There is enough evidence, however, indicating that, prior to November 25, 2003, defendant disclosed the Direct-Purchase Pricing. Defendant's contemporaneous documents as well as the deposition testimony of Bart Castellano (Vice President of Fort Meat) and Scott Sechler (Chairman and Principal Owner of Farmer's Pride) reveal that defendant sold poultry directly or arranged direct sales to the subdistributors prior to November 25, 2003. (Pl.'s Resp. to Def.'s Rule 56.1 Statement of Undisputed Material Facts at ¶ 13.) These sales create a reasonable inference that defendant provided the Direct-Purchase Pricing to the subdistributors before November 25, 2003. It is worth noting that defendant would not necessarily have to disclose the Master-Distributorship Pricing in order to take advantage of it. It is undisputed that defendant knew plaintiff's margins. Using this knowledge, defendant can provide sufficiently low direct-purchase pricing to the subdistributors to make it economically unfeasible for plaintiff to compete.
Defendant argues that even assuming that it did disclose the pricing information, such disclosures had no impact on plaintiff's ability to sell poultry to the subdistributors. To support this position, defendant relies on the deposition testimony of Richard Abeles admitting that plaintiff's business continued as usual at the same profit margins from September 9 to November 25, 2003. (Def.'s Rule 56.1 Statement of Undisputed Material Facts at ¶ 14.) According to defendant, this belies any assertion that its conduct somehow crippled plaintiff's ability to sell poultry to the subdistributors, thus allowing defendant to usurp those business relationships. Had this been Abeles only statement on this issue, the court may be inclined to agree; however, Abeles repeatedly provided contradictory testimony that defendant's release of the pricing information made it an economic impossibility for plaintiff to continue its business. (See, e.g., R. Abeles Deposition at 134:24-135:3.) Neither party has offered sufficient evidence to resolve this conflicting testimony. Therefore, the court denies summary judgment as to the remaining counts for lack of causation.
Defendant erroneously argues that a required element of an unfair competition claim under New York law is a showing of actual customer confusion or deception as to the origin of the product or service. The Second Circuit rejected this position in Telecom Int'l America, Ltd. v. AT&T Corp., 280 F.3d 175, 198 (2d Cir. 2001), holding that an "unfair competition claim under New York law is not, therefore, as conceived by the district court, dependent upon a showing of confusion or deception as to the origin of the product or service." See also, Robotic Vision Systems, Inc. v. General Scanning, Inc., 96-CV-3884, 1997 WL 1068696, at *5 (E.D.N.Y. Sept. 8, 1997) (explaining that unjust enrichment is not limited to allegations involving "some sort of palming off . . . ."). Unfair competition under New York law is a "broad and flexible doctrine that depends more upon the facts set forth . . . than in most causes of action." Telecom, 280 F.3d at 197. "[I]t is taking the skill, expenditures and labors of a competitor, and misappropriati(ng) for the commercial advantage of one person . . . a benefit or property right belonging to another." Id. at 197-98 (citation omitted).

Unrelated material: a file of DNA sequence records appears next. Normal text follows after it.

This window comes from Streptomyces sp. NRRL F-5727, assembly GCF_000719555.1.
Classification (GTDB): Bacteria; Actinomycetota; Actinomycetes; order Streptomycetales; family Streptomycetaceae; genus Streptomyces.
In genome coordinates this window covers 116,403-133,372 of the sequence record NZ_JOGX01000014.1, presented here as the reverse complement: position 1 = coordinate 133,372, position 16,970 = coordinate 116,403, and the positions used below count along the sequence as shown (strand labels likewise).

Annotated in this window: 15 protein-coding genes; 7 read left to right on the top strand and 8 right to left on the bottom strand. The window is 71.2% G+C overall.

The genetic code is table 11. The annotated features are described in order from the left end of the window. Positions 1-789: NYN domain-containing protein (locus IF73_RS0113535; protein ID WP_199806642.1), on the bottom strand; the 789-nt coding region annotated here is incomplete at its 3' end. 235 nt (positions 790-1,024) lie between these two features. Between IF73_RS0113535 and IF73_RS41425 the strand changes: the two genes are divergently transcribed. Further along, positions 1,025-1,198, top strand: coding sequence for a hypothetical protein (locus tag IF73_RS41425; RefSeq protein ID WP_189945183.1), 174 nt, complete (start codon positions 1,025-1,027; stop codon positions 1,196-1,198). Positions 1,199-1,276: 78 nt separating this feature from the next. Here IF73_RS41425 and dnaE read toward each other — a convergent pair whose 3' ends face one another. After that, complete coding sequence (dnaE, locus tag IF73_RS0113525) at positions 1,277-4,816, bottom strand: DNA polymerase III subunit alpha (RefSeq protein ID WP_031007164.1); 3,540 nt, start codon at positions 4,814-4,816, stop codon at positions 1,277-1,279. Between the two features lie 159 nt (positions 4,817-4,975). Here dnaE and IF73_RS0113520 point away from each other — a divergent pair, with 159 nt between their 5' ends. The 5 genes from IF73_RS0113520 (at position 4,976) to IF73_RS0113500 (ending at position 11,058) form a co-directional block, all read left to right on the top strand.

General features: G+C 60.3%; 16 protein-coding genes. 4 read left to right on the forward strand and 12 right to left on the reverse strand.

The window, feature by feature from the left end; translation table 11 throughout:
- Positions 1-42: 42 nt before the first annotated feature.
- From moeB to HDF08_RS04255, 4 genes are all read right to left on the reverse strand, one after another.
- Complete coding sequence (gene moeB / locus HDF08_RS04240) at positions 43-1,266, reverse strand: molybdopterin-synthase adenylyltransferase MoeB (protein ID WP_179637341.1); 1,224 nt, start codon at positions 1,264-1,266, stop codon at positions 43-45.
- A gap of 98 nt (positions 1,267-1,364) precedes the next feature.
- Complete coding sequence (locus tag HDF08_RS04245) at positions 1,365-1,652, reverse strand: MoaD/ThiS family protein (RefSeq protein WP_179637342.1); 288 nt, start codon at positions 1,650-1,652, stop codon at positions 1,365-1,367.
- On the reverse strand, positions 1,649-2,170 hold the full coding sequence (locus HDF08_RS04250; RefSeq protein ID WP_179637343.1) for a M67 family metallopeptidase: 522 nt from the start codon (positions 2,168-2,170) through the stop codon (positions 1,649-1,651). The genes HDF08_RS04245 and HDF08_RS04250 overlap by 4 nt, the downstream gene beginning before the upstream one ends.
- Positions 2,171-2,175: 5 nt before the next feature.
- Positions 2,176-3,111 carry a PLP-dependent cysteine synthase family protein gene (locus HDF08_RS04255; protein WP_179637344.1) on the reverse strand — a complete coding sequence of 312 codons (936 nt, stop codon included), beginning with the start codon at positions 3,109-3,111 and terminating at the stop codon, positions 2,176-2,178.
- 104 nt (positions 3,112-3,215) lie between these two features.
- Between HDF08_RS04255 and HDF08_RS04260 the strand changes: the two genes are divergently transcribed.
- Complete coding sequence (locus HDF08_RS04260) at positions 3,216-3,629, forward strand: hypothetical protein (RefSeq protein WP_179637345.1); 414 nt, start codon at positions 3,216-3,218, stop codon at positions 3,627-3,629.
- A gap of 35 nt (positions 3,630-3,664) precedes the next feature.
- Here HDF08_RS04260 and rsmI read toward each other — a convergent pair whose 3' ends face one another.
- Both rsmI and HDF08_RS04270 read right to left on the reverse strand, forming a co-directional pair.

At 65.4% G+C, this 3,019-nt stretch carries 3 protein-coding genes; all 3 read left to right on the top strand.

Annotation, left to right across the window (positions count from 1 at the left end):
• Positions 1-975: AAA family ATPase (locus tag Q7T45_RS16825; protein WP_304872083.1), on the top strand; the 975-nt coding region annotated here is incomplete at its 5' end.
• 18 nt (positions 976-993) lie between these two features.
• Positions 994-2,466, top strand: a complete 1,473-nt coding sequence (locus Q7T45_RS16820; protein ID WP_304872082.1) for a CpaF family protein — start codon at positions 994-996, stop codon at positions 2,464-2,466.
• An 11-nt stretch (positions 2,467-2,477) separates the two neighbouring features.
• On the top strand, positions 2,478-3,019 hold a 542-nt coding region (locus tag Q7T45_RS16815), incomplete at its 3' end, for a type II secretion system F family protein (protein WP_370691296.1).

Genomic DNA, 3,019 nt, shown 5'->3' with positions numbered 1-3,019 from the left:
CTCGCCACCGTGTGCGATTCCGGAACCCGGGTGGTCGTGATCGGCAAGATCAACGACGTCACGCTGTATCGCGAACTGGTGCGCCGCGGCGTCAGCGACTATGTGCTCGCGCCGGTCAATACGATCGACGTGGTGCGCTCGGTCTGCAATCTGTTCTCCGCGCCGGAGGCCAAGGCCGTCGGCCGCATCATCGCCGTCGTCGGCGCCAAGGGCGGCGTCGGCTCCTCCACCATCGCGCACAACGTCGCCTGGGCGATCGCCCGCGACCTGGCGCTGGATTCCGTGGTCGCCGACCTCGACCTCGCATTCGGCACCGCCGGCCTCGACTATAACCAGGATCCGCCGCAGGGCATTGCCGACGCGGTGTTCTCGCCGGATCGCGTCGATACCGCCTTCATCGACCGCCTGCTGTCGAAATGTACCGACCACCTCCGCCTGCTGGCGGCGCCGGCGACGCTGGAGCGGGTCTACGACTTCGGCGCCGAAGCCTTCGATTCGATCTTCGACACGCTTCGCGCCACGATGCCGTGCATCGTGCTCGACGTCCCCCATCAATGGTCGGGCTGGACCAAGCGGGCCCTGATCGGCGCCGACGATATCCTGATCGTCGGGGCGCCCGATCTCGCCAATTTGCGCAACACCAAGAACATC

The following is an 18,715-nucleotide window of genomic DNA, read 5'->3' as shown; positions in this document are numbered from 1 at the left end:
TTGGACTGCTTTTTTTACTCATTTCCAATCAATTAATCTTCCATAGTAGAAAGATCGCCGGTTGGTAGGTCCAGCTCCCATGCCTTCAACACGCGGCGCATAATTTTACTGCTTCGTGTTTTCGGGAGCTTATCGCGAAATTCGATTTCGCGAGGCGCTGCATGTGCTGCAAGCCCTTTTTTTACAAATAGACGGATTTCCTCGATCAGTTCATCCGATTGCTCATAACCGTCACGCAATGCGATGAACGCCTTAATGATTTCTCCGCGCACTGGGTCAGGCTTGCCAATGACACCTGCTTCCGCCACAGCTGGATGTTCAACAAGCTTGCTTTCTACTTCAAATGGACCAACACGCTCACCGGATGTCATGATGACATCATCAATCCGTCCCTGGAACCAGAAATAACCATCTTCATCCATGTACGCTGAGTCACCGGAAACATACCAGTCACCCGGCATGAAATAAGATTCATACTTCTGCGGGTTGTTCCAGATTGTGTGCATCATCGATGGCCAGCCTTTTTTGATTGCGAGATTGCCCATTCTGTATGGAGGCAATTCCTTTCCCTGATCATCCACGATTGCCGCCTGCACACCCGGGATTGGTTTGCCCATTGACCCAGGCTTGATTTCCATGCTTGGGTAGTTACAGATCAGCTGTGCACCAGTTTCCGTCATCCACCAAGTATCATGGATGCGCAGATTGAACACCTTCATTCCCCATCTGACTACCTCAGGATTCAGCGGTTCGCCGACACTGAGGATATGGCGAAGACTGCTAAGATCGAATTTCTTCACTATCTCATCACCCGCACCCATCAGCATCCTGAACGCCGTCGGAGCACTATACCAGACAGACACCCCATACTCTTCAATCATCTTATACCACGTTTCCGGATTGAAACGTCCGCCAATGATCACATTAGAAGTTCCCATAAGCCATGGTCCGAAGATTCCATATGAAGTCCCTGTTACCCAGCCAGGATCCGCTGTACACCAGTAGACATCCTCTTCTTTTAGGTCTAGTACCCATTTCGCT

Here, plaintiff claims a property right to its distribution list of customers and subdistributors. According to plaintiff, it invested significant labor, skill, and money in developing the distribution list. Misappropriation of such confidential information may give rise to a claim of unfair competition. See Berman v. Sugo LLC, 580 F. Supp. 2d 191, 209 (S.D.N.Y. 2008) (explaining that a claim of unfair competition may be based on the misappropriation of client lists, internal company documents, and business strategies) (citing LinkCo, Inc., v. Fujitsu Ltd., 230 F. Supp. 2d 492, 503 (S.D.N.Y. 2002) ("New York courts have recognized that unfair competition is broadly construed to include misappropriation of competitor's property, even if such property does not qualify as a trade secret."). Plaintiff originally supplied defendant with the list in order to further their joint business interests: the distribution of Bell and Evans poultry through plaintiff as the master distributor. For example, once plaintiff identified and developed the potential retail outlets for Bell and Evans poultry, it would submit those names to defendant for approval. Sometime between September 9 and November 25, 2003, plaintiff alleges that defendant converted this confidential list for an entirely different purpose. Using plaintiff's confidential ...